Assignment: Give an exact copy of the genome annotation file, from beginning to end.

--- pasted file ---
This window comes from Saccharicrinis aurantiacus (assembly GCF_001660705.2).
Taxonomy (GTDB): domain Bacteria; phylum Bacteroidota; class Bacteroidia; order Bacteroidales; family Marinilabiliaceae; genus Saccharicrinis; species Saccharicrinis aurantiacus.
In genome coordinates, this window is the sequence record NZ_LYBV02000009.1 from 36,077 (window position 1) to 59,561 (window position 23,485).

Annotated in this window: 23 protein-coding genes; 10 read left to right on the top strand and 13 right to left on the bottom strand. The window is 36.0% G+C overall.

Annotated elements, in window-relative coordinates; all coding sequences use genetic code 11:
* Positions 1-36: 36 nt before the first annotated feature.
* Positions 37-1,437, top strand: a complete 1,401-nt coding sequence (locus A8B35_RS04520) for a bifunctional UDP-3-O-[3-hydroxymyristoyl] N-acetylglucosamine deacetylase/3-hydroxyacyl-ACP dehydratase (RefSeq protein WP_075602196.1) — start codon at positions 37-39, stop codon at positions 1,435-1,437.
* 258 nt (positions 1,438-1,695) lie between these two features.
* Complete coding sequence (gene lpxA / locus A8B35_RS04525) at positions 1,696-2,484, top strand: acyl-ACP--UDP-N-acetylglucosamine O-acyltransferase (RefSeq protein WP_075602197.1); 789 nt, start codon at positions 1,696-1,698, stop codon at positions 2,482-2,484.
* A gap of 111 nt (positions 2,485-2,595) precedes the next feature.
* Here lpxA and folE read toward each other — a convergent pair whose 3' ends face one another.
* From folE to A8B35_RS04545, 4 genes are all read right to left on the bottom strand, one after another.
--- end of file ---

This window comes from Saccharicrinis aurantiacus (assembly GCF_001660705.2).
Taxonomy (GTDB): domain Bacteria; phylum Bacteroidota; class Bacteroidia; order Bacteroidales; family Marinilabiliaceae; genus Saccharicrinis; species Saccharicrinis aurantiacus.
In genome coordinates, this window is the sequence record NZ_LYBV02000009.1 from 36,077 (window position 1) to 59,561 (window position 23,485).

Annotated in this window: 23 protein-coding genes; 10 read left to right on the top strand and 13 right to left on the bottom strand. The window is 36.0% G+C overall.

Annotated elements, in window-relative coordinates; all coding sequences use genetic code 11:
* Positions 1-36: 36 nt before the first annotated feature.
* Positions 37-1,437, top strand: a complete 1,401-nt coding sequence (locus A8B35_RS04520) for a bifunctional UDP-3-O-[3-hydroxymyristoyl] N-acetylglucosamine deacetylase/3-hydroxyacyl-ACP dehydratase (RefSeq protein WP_075602196.1) — start codon at positions 37-39, stop codon at positions 1,435-1,437.
* 258 nt (positions 1,438-1,695) lie between these two features.
* Complete coding sequence (gene lpxA / locus A8B35_RS04525) at positions 1,696-2,484, top strand: acyl-ACP--UDP-N-acetylglucosamine O-acyltransferase (RefSeq protein WP_075602197.1); 789 nt, start codon at positions 1,696-1,698, stop codon at positions 2,482-2,484.
* A gap of 111 nt (positions 2,485-2,595) precedes the next feature.
* Here lpxA and folE read toward each other — a convergent pair whose 3' ends face one another.
* From folE to A8B35_RS04545, 4 genes are all read right to left on the bottom strand, one after another.